In one of the most politically inept statements from a political operative since Larry Craig's "wide stance," the Chair of the Democrat Party in the state of Colorado, Rick "Real World" Palacio, patronized attempts to protect communities of interest like the West Slope and Eastern Plains as akin to a Republican "buffet", saying the Republicans were "picking and choosing which voters they want to represent."

Palacio, who hails from Pueblo, should be smart enough to know better than to patronize the West Slope and Eastern Plains, who have asked only to be represented by one person in Congress. 

Palacio and the Democrats, with the passing of every day, make it clear they just don't give a rip what rural Colorado thinks.

Republicans and Democrats both chose. Republicans chose to protect communities of interest and rural representation. Democrats chose to throw common sense out the window and draw a map for a few favored sons (and daughters) making it easier for them to win a golden ticket to Congress. 

But communities of interest matter, and far more than just in a political football sense. The Executive Director of Club 20, Bonnie Petersen, which represents West Slope counties, said it best in a Grand Junction Daily Sentinel column on Sunday (behind a pay wall):

There is not a county in western Colorado that does not have some sort of tourism economy, and all the tourism across the Western Slope is related to public lands, water and wildlife. Most western Colorado counties have some level of agricultural production and natural resource development, all of which are critical to the well-being of the communities and the livelihood of the citizens.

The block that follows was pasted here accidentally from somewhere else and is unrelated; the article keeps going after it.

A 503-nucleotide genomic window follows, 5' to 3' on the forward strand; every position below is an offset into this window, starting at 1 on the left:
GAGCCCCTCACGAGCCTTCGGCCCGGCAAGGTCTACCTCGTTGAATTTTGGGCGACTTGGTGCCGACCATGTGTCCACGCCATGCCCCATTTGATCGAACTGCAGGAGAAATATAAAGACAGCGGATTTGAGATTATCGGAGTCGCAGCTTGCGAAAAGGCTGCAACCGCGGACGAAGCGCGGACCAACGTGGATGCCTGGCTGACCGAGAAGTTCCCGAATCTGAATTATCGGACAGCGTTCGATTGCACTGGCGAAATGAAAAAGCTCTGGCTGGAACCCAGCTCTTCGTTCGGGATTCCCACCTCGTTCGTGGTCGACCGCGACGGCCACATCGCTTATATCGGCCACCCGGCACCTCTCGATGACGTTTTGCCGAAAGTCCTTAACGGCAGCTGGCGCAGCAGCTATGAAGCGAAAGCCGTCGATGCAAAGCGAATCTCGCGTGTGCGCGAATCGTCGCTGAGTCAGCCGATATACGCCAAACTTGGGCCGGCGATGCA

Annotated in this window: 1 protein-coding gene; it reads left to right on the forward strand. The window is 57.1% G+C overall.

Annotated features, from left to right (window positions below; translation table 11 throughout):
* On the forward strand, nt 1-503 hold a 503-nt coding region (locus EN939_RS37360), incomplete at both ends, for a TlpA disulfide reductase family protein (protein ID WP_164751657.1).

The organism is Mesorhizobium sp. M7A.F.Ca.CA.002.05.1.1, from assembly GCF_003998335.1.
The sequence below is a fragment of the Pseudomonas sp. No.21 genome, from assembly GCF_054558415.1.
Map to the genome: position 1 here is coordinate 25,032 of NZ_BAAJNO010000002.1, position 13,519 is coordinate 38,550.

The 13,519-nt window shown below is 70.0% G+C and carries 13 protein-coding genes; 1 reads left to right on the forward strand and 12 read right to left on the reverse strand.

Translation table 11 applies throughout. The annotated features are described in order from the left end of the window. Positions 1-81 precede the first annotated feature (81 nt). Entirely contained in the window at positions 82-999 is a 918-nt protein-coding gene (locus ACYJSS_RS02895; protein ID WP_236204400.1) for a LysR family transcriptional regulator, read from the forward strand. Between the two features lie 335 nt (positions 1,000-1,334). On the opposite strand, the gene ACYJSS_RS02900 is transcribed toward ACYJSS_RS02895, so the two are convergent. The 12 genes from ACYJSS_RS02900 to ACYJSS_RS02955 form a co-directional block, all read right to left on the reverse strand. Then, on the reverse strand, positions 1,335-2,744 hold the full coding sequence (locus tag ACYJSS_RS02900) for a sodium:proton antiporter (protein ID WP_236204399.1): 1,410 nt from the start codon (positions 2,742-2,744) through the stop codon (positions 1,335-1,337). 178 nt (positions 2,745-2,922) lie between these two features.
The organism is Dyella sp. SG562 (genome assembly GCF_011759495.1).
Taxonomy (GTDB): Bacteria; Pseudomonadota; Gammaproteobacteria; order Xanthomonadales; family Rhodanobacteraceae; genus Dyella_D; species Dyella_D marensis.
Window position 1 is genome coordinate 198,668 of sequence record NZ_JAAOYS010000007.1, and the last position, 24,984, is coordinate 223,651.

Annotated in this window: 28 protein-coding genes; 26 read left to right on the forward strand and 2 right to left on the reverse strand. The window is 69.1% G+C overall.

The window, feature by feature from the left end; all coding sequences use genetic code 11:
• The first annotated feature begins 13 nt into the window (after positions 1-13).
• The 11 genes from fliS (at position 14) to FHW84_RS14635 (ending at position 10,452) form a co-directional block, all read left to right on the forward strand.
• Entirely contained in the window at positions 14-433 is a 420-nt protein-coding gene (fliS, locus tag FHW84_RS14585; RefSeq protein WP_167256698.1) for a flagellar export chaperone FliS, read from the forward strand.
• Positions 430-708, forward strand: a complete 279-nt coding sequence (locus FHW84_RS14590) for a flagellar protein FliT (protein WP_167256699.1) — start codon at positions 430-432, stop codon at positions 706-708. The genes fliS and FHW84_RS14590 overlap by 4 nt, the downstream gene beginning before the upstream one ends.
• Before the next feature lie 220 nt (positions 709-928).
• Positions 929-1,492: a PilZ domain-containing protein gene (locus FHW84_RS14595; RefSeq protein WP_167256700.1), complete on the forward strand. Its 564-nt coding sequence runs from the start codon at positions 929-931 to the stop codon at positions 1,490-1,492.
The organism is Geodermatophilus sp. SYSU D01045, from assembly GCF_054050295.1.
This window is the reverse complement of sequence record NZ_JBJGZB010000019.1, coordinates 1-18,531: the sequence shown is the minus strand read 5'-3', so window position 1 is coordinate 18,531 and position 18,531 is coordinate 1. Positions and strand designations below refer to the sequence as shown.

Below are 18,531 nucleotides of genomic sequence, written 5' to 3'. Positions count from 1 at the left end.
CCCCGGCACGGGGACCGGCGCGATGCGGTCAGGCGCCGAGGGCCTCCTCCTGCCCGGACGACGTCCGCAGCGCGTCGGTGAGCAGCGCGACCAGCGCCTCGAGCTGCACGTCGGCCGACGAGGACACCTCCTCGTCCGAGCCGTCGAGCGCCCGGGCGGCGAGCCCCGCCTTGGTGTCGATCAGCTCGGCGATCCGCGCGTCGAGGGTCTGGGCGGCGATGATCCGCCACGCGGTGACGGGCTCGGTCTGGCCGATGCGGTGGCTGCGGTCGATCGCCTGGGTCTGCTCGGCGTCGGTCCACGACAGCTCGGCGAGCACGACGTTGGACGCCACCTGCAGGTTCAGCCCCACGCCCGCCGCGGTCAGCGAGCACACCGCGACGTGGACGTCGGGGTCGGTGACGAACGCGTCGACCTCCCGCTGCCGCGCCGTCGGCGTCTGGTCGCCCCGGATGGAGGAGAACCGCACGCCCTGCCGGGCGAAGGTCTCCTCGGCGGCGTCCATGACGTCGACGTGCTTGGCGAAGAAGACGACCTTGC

As 70 percent of western Colorado is owned by the federal government, it is critical that Western Slope counties and citizens have access to a knowledgeable federal congressional representative.

Jared Polis, who would become, overnight, the Congressman for large portions of the West Slope, couldn't be farther from someone who understands these issues. He spends his time pushing marijuana legalization, not trying to help bring oil and gas jobs back to Western Colorado, where hundreds of billions of barrels of oil potentially exist.

That works for a Congressman from Boulder, not one from Garfield County. 

If Palacio’s missive proves anything, it is that the Democrats don’t care much about what rural Colorado thinks. And the Democrat war on Western Colorado marches on.